#MondayMotivation: Patricia Highsmith

“I create things out of boredom with reality and with the sameness of routine and objects around me.”

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Patricia Highsmith

Image via The Guardian

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NEW: Digital Publishing Minor

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Rationale for the program:

Publishing is now mostly prepared digitally even when the outcome is a printed book, magazine or newspaper. Beyond the traditional publishing world, many businesses and organizations now handle their own publishing needs in-house, presenting their work to the world via an integrated platform that includes websites, blogging and multiform social media support. Students will learn the basic skills of digital publishing to pursue work writing and editing for a variety of content providers and marketing outlets.

Required courses (14-15 credits):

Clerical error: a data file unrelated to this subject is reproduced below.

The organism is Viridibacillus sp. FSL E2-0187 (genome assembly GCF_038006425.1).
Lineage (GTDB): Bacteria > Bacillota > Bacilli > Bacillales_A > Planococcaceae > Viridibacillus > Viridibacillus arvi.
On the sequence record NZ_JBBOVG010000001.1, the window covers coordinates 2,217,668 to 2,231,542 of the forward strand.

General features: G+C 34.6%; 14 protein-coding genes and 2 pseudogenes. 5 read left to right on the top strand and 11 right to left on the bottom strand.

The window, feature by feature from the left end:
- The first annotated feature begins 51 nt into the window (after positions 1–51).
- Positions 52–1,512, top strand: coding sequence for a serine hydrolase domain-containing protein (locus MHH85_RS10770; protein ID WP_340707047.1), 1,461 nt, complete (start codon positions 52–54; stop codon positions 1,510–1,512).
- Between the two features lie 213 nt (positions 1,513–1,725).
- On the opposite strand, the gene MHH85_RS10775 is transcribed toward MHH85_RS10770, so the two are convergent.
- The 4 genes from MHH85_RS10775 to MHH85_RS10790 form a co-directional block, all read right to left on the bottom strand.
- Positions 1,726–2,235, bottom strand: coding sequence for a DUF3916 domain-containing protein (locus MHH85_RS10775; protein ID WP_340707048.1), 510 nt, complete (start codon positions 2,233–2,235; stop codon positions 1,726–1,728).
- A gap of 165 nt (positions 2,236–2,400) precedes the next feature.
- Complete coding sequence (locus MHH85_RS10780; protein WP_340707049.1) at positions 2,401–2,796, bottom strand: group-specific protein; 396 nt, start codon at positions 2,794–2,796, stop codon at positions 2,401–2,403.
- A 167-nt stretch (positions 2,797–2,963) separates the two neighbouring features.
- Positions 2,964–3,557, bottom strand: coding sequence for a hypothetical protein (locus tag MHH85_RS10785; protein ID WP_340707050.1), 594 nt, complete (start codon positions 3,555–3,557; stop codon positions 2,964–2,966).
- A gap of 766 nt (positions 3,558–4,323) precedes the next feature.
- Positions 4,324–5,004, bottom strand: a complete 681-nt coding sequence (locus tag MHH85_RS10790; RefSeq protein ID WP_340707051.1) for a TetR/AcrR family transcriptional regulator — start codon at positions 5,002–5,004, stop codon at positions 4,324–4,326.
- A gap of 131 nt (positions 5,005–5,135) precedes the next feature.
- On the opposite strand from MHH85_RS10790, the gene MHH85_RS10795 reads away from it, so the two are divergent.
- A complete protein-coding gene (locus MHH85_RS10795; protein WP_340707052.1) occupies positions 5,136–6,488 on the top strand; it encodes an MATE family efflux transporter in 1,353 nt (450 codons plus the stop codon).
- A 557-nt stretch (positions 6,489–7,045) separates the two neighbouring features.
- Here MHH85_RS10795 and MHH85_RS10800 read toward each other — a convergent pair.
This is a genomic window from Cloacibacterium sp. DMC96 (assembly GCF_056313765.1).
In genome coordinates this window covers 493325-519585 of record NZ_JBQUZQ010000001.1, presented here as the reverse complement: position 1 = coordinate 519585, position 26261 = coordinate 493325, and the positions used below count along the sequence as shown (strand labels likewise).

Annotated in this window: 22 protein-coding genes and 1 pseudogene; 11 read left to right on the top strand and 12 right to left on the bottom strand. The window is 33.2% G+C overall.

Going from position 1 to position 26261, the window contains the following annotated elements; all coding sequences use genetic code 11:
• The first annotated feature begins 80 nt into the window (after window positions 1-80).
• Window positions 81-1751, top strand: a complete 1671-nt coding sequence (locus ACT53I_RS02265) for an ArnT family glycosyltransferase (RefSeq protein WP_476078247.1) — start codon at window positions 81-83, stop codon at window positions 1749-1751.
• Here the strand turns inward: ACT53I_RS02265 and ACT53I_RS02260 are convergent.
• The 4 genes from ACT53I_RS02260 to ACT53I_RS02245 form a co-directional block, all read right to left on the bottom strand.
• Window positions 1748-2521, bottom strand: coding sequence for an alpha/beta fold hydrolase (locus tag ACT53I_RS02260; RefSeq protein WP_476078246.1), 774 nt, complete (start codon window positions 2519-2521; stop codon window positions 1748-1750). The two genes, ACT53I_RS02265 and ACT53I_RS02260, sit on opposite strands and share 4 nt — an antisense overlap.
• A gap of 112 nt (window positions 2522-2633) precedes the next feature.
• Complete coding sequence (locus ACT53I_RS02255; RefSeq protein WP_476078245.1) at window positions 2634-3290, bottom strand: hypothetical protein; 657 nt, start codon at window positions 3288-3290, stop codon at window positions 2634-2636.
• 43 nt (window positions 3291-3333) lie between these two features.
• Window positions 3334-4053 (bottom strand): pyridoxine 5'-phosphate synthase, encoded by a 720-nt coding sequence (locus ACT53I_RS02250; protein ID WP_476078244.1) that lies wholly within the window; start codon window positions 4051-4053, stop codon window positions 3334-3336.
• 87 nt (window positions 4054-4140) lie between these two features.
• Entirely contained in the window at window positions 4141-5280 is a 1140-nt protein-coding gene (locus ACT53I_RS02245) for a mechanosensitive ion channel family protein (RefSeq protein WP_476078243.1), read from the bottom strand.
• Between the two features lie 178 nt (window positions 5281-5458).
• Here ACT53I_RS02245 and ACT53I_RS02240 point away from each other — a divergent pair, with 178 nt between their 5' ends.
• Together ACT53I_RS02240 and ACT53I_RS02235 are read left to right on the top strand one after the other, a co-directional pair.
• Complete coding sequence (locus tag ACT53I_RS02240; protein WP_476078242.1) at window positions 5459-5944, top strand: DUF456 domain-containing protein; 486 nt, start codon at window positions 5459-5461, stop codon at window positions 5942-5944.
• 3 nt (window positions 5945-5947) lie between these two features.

ENG 115 Intro to New Media

4

or
ENG 116 Professional Writing

4

ENG 253 Intro to Digital Publishing

4

ART 110 Two-Dimensional Concepts

3

CSC 112 Fundamentals of Comp Science

3

or
CSC 202 Intro to Programming

4

Choose one course from the following:

ENG 206 Creative Writing

4

ENG 251 Nonfiction Writing

4

ENG 252 Writing for Digital Media

4

Choose one course from the following:

The 300-level course should be taken after completing ENG 206, ENG 251, or ENG 252.

ENG 311 Wrtg Creative Non-Fiction

4

ENG 312 Writing Poetry

4

ENG 313 Writing Fiction

4

ENG 314 Script Writing

4

ENG 315 Professional Writing & Editing

4

ENG 317 The Art of the Essay

4

ENG 381 Periodical Studies

4

ENG 253: Intro to Digital Publishing